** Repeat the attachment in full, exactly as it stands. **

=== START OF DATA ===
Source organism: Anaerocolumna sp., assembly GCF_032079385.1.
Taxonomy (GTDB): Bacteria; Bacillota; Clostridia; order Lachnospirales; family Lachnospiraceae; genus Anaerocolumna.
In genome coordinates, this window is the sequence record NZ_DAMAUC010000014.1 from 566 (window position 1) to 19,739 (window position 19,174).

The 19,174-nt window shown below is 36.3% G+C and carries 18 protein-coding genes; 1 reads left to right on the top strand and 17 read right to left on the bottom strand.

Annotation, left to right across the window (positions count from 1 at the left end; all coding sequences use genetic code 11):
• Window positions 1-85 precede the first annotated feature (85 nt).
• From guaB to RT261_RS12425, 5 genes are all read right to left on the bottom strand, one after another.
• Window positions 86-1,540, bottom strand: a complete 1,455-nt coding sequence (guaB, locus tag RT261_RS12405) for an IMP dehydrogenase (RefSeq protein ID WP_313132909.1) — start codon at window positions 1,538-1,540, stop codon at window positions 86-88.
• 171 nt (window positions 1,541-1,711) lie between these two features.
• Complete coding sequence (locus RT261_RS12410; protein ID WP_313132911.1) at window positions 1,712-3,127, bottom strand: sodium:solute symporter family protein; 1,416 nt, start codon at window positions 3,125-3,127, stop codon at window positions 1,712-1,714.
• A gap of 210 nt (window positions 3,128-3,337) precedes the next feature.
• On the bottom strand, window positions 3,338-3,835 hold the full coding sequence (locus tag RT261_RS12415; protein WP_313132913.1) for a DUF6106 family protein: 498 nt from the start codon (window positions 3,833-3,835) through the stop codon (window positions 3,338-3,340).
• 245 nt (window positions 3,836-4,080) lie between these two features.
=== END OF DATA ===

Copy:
Source organism: Anaerocolumna sp., assembly GCF_032079385.1.
Taxonomy (GTDB): Bacteria; Bacillota; Clostridia; order Lachnospirales; family Lachnospiraceae; genus Anaerocolumna.
In genome coordinates, this window is the sequence record NZ_DAMAUC010000014.1 from 566 (window position 1) to 19,739 (window position 19,174).

The 19,174-nt window shown below is 36.3% G+C and carries 18 protein-coding genes; 1 reads left to right on the top strand and 17 read right to left on the bottom strand.

Annotation, left to right across the window (positions count from 1 at the left end; all coding sequences use genetic code 11):
• Window positions 1-85 precede the first annotated feature (85 nt).
• From guaB to RT261_RS12425, 5 genes are all read right to left on the bottom strand, one after another.
• Window positions 86-1,540, bottom strand: a complete 1,455-nt coding sequence (guaB, locus tag RT261_RS12405) for an IMP dehydrogenase (RefSeq protein ID WP_313132909.1) — start codon at window positions 1,538-1,540, stop codon at window positions 86-88.
• 171 nt (window positions 1,541-1,711) lie between these two features.
• Complete coding sequence (locus RT261_RS12410; protein ID WP_313132911.1) at window positions 1,712-3,127, bottom strand: sodium:solute symporter family protein; 1,416 nt, start codon at window positions 3,125-3,127, stop codon at window positions 1,712-1,714.
• A gap of 210 nt (window positions 3,128-3,337) precedes the next feature.
• On the bottom strand, window positions 3,338-3,835 hold the full coding sequence (locus tag RT261_RS12415; protein WP_313132913.1) for a DUF6106 family protein: 498 nt from the start codon (window positions 3,833-3,835) through the stop codon (window positions 3,338-3,340).
• 245 nt (window positions 3,836-4,080) lie between these two features.